A comparison of partial profile designs for discrete choice experiments with an application in software development
In a discrete choice experiment, each respondent chooses the best product or service sequentially from many groups or choice sets of alternative goods. The alternatives, called profiles, are described by level combinations from a set of predefined attributes. Respondents sometimes make their choices on the basis of only one dominant attribute rather than making trade-offs among all the attributes. For example, in studies involving price as an attribute, respondents may always choose the profile with the lowest price. Also, a choice task including many attributes may encourage respondent decisions that are not fully compensatory. To thwart these behaviors, the investigator can hold the levels of some of the attributes constant in every choice set. The resulting designs are called partial profile designs. In this paper, we construct D-optimal partial profile designs for estimating main-effects models. We use a Bayesian design algorithm that integrates the D-optimality criterion over a prior distribution of likely parameter values. To determine the constant attributes in each choice set, we provide three alternative generalizations of an approach that makes use of balanced incomplete block designs. Each of our three generalizations constructs partial profile designs accommodating attributes with any number of levels and allowing flexibility in the numbers of choice sets and constant attributes. We show results from an actual experiment in software development performed using one of these algorithms. Finally, we compare the algorithms with respect to their statistical efficiency and ability to avoid failures due to the presence of a dominant attribute.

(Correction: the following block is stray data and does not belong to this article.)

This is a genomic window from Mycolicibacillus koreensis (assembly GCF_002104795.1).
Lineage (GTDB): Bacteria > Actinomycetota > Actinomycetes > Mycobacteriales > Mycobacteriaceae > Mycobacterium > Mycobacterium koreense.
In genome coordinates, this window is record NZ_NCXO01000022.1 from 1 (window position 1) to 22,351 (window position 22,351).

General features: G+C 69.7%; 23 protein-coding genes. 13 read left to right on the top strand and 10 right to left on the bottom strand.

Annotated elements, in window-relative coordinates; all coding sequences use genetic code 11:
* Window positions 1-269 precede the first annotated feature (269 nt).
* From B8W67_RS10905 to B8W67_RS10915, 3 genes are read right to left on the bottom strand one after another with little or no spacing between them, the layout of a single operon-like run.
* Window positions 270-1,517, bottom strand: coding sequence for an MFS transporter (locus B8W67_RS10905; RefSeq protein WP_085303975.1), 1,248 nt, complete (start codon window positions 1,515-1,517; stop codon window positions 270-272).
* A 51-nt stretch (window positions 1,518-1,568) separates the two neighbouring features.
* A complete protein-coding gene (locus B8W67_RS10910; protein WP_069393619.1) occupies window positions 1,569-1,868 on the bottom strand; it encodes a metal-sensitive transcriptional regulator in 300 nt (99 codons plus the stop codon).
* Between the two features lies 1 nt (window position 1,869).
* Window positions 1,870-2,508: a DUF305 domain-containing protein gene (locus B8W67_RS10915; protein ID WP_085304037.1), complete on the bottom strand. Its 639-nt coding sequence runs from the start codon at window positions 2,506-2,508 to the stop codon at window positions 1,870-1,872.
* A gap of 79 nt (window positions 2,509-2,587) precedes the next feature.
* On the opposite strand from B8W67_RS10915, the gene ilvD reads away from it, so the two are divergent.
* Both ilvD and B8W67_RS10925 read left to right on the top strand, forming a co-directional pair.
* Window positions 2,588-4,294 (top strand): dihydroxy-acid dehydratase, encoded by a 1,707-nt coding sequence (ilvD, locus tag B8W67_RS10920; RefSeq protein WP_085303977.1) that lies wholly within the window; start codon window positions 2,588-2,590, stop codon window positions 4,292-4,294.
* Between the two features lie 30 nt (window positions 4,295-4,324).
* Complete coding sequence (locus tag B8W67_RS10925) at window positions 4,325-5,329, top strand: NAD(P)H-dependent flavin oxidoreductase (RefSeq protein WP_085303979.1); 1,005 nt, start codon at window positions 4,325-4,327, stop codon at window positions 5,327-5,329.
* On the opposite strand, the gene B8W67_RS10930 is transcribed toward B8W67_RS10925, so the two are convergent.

|Date of creation:||Feb 2012|
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